Quit suckling at the teat of power

Tv-guide-game-of-thrones-cerseiI usually try to avoid getting too political in my emails and blog posts, but during election years, it gets pretty damn tough.

What prodded me in that direction today is that I overheard someone say this morning (at Denny’s, if you really must know), “We’ve got an exciting vacation planned this summer. We’re taking the kids to Washington, D.C.”

This was followed by a discussion of how wonderful it is to “see our government in action, up front and personal.”

I was immediately reminded of an old essay — a favorite of mine — by the late newsletter publisher Frank Chodorov. Titled “Washington, the American Mecca,” it was first published more than 60 years ago. Here’s how it begins…

“It’s June in Washington. It’s June all over the country, of course, but to the capital city the month has special significance. It inaugurates the annual trek of gaping sightseers from all over the country to this American mecca.

“Soon the vacationing schoolteachers will be ah-ing and oh-ing before the wondrous temples of government, while prizewinning high school students will pay their worshipful respects to the pompous dignitaries and official hirelings who carry on the affairs of state. Honeymooning couples, already taking one another for granted, will transfer their admiration and adoration to the indicia of political power, while farmers, satiated with the wonders of nature in their native habitats, will be propitiating the gods of government in their air-conditioned apses. In summer, it is the proper thing for Americans to come to Washington and view with awe.”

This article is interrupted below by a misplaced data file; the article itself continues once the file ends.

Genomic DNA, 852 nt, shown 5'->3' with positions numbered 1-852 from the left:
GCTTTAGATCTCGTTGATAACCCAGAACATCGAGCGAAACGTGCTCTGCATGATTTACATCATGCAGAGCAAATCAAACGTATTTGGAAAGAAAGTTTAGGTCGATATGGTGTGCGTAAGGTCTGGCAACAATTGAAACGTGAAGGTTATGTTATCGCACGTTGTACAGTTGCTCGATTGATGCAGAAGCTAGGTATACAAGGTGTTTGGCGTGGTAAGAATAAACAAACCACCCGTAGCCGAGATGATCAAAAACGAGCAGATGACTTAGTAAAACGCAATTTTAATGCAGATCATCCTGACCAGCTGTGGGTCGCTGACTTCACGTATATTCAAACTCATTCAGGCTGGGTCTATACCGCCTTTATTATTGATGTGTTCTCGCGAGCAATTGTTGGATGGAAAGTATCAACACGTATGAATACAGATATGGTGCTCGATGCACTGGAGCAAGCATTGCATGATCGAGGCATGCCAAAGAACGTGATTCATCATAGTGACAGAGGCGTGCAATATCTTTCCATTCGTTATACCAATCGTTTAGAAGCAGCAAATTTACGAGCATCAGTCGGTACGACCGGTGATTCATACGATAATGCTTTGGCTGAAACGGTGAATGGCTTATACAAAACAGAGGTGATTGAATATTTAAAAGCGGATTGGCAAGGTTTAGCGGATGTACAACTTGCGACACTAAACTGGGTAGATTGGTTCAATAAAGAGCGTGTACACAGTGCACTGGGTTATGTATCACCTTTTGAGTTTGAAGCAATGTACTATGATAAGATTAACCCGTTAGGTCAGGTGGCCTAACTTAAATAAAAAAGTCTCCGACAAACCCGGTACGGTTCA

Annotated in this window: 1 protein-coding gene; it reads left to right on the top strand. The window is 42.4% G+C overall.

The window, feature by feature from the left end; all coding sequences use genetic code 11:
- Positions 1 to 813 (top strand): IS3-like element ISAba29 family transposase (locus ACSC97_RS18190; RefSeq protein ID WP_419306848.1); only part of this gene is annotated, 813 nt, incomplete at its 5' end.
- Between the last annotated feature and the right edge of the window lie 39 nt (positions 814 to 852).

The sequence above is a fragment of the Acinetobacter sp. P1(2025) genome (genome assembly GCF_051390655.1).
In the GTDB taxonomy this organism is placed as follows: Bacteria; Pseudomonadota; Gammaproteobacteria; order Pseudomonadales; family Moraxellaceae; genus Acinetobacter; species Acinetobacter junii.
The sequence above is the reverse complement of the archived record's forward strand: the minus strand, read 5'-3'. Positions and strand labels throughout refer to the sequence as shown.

Chodorov’s writing was always a wonderful mix of elegance and vitriol. And his essays were always inspirational and challenging. Quoting again from “Washington, the American Mecca”…

“The debunking of Washington is the great need of the country. It is a colossal job, seeing that billions are spent each year for the specific purpose of deifying political power.”

Seems to me that one of the best ways to debunk political power — which can only make us stronger and more independent people — is to stay as far removed from it as possible.

Sure, that can be hard to do, especially in an election year.

But isn’t time best spent when it’s used to focus on our families and dreams and efforts to push ourselves forward?

Avoid the political. Embrace the personal.

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